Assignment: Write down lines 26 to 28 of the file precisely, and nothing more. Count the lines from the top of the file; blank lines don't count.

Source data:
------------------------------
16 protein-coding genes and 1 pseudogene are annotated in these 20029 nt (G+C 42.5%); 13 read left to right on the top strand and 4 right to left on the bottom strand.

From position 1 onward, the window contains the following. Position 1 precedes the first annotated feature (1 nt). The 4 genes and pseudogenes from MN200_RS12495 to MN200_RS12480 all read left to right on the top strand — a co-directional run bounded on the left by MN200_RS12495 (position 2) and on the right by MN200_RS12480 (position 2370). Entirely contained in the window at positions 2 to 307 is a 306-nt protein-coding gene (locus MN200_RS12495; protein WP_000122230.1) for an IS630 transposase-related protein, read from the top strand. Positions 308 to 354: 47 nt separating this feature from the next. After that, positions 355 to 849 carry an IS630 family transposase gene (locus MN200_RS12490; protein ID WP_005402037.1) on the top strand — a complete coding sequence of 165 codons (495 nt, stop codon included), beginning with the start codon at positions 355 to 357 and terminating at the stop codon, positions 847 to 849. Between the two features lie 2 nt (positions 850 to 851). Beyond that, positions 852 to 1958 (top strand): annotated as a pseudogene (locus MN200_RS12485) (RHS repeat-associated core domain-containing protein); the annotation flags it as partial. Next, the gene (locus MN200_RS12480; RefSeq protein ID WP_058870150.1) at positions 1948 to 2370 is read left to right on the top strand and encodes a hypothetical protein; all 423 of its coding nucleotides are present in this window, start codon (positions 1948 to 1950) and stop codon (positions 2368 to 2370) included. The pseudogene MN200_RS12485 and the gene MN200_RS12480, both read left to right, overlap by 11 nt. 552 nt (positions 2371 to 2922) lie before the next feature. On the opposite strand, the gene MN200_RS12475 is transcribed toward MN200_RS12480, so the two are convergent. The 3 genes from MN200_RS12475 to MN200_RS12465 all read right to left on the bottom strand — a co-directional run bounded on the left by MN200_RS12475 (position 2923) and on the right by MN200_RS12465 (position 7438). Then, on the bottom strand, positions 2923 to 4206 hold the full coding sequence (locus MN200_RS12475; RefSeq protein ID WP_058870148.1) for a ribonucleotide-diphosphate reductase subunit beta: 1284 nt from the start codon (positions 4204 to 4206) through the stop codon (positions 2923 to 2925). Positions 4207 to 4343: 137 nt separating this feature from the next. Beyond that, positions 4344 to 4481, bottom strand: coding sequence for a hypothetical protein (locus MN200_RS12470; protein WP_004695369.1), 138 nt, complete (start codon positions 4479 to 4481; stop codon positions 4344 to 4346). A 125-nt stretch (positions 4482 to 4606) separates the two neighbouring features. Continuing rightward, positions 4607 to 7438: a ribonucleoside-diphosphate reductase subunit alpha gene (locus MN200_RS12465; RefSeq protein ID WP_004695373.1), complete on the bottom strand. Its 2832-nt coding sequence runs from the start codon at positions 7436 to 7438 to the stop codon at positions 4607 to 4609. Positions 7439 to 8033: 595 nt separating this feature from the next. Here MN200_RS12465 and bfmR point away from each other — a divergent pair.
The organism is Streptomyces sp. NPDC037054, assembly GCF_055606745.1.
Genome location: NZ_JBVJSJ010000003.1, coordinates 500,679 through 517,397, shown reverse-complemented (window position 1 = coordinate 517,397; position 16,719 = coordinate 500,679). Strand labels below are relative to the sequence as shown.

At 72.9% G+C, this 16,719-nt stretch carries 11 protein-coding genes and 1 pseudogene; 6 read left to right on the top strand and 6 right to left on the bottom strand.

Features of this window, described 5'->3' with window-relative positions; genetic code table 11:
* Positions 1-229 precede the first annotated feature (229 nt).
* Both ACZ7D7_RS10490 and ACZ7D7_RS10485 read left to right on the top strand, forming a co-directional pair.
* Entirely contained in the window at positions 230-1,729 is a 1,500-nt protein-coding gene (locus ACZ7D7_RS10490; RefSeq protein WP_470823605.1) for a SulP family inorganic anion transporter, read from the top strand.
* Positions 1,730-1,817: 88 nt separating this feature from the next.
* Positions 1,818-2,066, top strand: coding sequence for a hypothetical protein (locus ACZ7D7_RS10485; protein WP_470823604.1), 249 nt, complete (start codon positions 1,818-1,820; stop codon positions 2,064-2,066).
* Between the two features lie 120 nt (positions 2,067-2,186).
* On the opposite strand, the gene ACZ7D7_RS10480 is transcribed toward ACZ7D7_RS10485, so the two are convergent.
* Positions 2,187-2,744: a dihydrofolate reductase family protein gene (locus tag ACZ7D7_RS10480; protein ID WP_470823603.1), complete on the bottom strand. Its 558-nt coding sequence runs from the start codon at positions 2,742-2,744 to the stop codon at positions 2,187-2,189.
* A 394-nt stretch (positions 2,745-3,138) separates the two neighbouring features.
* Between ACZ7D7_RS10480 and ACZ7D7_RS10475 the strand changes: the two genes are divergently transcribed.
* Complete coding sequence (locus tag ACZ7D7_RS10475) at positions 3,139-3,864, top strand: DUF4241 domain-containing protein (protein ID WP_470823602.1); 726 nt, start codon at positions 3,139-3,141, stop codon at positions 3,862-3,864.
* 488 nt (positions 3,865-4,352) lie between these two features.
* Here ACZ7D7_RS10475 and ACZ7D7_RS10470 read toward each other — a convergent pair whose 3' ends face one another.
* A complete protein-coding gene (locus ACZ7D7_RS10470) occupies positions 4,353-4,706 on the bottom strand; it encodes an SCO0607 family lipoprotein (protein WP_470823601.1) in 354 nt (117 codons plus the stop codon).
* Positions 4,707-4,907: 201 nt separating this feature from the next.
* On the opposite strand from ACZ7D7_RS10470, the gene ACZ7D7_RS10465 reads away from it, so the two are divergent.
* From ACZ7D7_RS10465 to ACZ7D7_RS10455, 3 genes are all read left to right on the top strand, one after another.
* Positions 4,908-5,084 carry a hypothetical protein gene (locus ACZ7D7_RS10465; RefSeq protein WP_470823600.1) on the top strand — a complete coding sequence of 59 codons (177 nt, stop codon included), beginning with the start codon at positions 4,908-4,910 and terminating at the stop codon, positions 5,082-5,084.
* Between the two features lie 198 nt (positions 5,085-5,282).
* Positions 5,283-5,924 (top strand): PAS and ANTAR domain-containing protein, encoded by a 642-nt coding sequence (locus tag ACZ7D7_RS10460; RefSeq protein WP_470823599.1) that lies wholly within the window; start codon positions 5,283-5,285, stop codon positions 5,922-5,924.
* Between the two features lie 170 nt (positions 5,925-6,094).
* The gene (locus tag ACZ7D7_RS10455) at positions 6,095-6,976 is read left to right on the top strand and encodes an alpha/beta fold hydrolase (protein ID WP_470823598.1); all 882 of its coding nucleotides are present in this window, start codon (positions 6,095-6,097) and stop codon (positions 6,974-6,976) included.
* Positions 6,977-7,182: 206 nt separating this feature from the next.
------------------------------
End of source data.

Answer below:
* Positions 5,283-5,924 (top strand): PAS and ANTAR domain-containing protein, encoded by a 642-nt coding sequence (locus tag ACZ7D7_RS10460; RefSeq protein WP_470823599.1) that lies wholly within the window; start codon positions 5,283-5,285, stop codon positions 5,922-5,924.
* Between the two features lie 170 nt (positions 5,925-6,094).
* The gene (locus tag ACZ7D7_RS10455) at positions 6,095-6,976 is read left to right on the top strand and encodes an alpha/beta fold hydrolase (protein ID WP_470823598.1); all 882 of its coding nucleotides are present in this window, start codon (positions 6,095-6,097) and stop codon (positions 6,974-6,976) included.